A team lead by Kwanyong Seo from the Ulsan National Institute of Science and Technology, South Korea has figured out a way to turn solar panels transparent. The trick is to punch holes into the silicon cells that are 100 micrometres in diameter, around the size of a human hair. This process allows 100 percent of the light through.
This new method has two distinct advantages, the first is the process makes use of crystalline silicon wafers which is very common and found in about 90 percent of solar cells worldwide. The second is, previous transparent cells would give off a red or blue hue when light passed through them, the new method doesn’t have that issue.
In the coming years, Seo and his team hope to increase the efficiency of the cells, as well as, develop a transparent electrode.
An Oregon energy startup has reengineered the nuclear power reactor. They have created a modular reactor called the “Nuscale reactor” that is 1/100th the size of a conventional reactor and far safer. Nuclear energy accounts for two-thirds of the United States’s total renewable power output, the bad news is that many of them are outdated and need to be upgraded, or are reaching the end of life.
Since the Nuscale reactor is so small, many of them can be installed in clusters to accommodate specific areas power needs. It’s also easier to encase in safety devices and content in the event of an emergency. Each Nuscale reactor is capable of outputting 60 megawatts.
When it comes to cooling, the Nuscale reactor is cooled using normal freshwater just like a traditional reactor. The way the Nuscale reactor differs is that it uses gravity and buoyancy to naturally circulate the cooling water which is why it has such a small footprint.
Although modular reactor technology like the Nuscale reactor still has a ways to go as far as getting approval from the Nuclear Regulatory Commission, the technology promises clean plentiful energy just as good as wind and solar without the pitfalls.
Engineers at the Massachusetts Institute of Technology have figured out a new way of removing carbon dioxide from a stream of air. The new system can work on the gas at virtually any concentration level, even down to the roughly 400 parts per million currently found in the atmosphere.
This new system uses a device which is essentially a large battery that absorbs carbon dioxide from the air passing over its electrodes as it is being charged up, and then releases the gas as it is being discharged. The whole system operates at room temperature and normal air pressure.
In their testing, the team has proven the system can withstand at least 7,000 charging-discharging cycles, with a 30 percent loss in efficiency over that time. The engineers believe they can get that number to 20,000 to 50,000 cycles with some tweaking.
When it comes to energy consumption this new system is very efficient using one gigajoule of energy per ton of carbon dioxide captured versus up to 10 gigajoules per ton using conventional systems and methods.
The engineers have set up a company called Verdox to commercialize the process, and hope to develop a pilot-scale plant within the next few years.
The University of Cambridge demonstrated that it can directly produce the gas—called syngas—sustainably and simply. They used an ‘artificial leaf’ (a silicon-based device that uses solar energy to split hydrogen and oxygen in water) powered by sunlight to accomplish this.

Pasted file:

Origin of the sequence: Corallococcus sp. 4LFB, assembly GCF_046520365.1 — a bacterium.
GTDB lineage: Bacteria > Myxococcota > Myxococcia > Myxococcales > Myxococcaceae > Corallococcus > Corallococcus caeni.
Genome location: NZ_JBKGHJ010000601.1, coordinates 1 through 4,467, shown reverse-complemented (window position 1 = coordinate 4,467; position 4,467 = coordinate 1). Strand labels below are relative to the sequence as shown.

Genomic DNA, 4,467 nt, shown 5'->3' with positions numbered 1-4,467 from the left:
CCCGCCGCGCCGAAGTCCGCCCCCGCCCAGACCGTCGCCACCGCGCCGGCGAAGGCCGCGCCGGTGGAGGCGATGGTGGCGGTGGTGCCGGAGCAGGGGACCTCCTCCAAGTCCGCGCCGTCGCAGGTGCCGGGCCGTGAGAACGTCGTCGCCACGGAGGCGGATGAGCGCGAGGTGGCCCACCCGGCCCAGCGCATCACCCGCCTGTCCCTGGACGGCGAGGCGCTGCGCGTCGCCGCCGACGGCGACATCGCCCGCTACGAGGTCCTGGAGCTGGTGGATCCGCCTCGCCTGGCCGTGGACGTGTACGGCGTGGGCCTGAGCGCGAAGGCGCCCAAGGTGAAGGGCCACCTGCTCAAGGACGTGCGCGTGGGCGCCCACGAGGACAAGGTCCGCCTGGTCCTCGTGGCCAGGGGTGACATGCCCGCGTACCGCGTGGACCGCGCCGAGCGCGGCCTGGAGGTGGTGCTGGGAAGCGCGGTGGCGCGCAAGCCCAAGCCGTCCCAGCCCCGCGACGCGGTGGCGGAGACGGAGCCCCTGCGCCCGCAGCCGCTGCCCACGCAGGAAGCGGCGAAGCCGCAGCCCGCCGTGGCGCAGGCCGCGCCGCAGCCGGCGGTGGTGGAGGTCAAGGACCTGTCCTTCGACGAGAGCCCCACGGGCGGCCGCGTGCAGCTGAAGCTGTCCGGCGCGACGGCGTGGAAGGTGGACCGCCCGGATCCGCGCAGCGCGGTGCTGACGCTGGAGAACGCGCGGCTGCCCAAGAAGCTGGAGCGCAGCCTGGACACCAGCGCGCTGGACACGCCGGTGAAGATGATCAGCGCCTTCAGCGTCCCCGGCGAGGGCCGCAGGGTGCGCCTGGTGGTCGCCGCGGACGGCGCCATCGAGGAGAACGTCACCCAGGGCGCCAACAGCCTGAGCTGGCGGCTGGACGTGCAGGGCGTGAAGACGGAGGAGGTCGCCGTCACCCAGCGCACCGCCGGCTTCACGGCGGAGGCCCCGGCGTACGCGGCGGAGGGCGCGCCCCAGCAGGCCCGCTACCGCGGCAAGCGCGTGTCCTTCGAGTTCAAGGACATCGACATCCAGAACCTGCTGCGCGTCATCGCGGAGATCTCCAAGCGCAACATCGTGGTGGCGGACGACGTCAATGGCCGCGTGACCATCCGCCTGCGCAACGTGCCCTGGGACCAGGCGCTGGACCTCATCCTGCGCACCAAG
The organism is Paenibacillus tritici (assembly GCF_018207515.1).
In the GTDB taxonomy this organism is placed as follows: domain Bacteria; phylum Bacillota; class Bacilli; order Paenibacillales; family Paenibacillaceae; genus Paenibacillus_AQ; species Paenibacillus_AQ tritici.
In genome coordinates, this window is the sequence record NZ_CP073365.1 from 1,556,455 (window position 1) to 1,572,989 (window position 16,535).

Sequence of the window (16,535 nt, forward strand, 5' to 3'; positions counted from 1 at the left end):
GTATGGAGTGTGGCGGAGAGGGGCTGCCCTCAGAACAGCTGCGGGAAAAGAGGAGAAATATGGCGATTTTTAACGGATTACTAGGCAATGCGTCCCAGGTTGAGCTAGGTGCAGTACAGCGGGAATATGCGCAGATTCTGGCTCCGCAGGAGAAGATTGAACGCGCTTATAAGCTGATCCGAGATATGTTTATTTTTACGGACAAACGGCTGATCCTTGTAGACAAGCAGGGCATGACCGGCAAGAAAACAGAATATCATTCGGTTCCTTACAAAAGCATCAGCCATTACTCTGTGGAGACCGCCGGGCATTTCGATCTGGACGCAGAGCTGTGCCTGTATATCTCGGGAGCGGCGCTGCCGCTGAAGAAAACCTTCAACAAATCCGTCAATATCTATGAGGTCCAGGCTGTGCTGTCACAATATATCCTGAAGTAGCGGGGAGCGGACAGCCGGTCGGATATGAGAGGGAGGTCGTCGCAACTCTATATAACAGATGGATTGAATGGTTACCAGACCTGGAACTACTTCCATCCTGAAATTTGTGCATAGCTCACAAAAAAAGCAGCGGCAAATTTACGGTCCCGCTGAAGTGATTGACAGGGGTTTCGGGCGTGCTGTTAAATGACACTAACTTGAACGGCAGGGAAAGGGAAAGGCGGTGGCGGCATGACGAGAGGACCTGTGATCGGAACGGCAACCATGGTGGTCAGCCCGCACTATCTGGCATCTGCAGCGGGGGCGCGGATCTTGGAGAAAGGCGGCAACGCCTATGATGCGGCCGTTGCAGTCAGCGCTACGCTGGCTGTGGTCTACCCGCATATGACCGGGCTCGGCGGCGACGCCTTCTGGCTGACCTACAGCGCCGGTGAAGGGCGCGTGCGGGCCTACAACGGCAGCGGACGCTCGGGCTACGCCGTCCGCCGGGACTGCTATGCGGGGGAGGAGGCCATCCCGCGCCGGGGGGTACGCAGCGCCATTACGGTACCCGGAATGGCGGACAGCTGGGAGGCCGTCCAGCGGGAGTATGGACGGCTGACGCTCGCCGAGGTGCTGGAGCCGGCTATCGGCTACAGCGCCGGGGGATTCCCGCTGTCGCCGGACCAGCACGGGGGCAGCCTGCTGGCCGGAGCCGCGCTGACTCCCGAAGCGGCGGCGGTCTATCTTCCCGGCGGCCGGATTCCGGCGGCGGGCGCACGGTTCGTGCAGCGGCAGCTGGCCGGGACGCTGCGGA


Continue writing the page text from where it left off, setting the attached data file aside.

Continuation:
Inspired by photosynthesis two light absorbers, on the artificial leaf, act as molecules in plants that harvest sunlight is combined with a catalyst made from the naturally abundant element cobalt. When the artificial leaf is submerged in water, one light absorber uses the catalyst to produce oxygen. The other carries out the chemical reaction that reduces carbon dioxide and water into carbon monoxide and hydrogen, forming the syngas mixture.
Syngas is commonly used in fuels, pharmaceuticals, plastics and fertilisers. As an added bonus, the researchers discovered that their light absorbers work even under the low levels of sunlight on a rainy or overcast day. This opens up the technology to anywhere in the world and can be used from dawn to dusk.
Professor Erwin Reisner from Cambridge’s Department of Chemistry says the development of synthetic petrol is vital, as electricity can currently only satisfy about 25% of our total global energy demand. “There is a major demand for liquid fuels to power heavy transport, shipping and aviation sustainably”.
A Swiss company called Energy Vault has a unique and daring way to store energy. The plan is to use concrete blocks. What sets this system apart from other energy storage solution is that this system uses kinetic energy to provide electricity.
Energy Vault’s consists of an almost 400-foot tall, six-armed crane with custom-built concrete blocks that weight a little over 77,000 pounds each. The way the system works is, energy is siphoned from a renewable source such as wind or solar into an Energy Vault tower, then an A.I. system directs the concrete blocks to rise up. At night for example, when the energy is needed the blocks are returned to the ground and the kinetic energy generated from the falling blocks is turned back into electricity.
That kinetic energy then turns a motor, which passes through an inverter, sending the energy back into the grid with an efficiency of 80-90 percent. According to the company’s website, the Energy Vault comes in storage capacities up to 80MWh and can continuously discharge between 4 to 8 MW of power for 8 to 16 hours.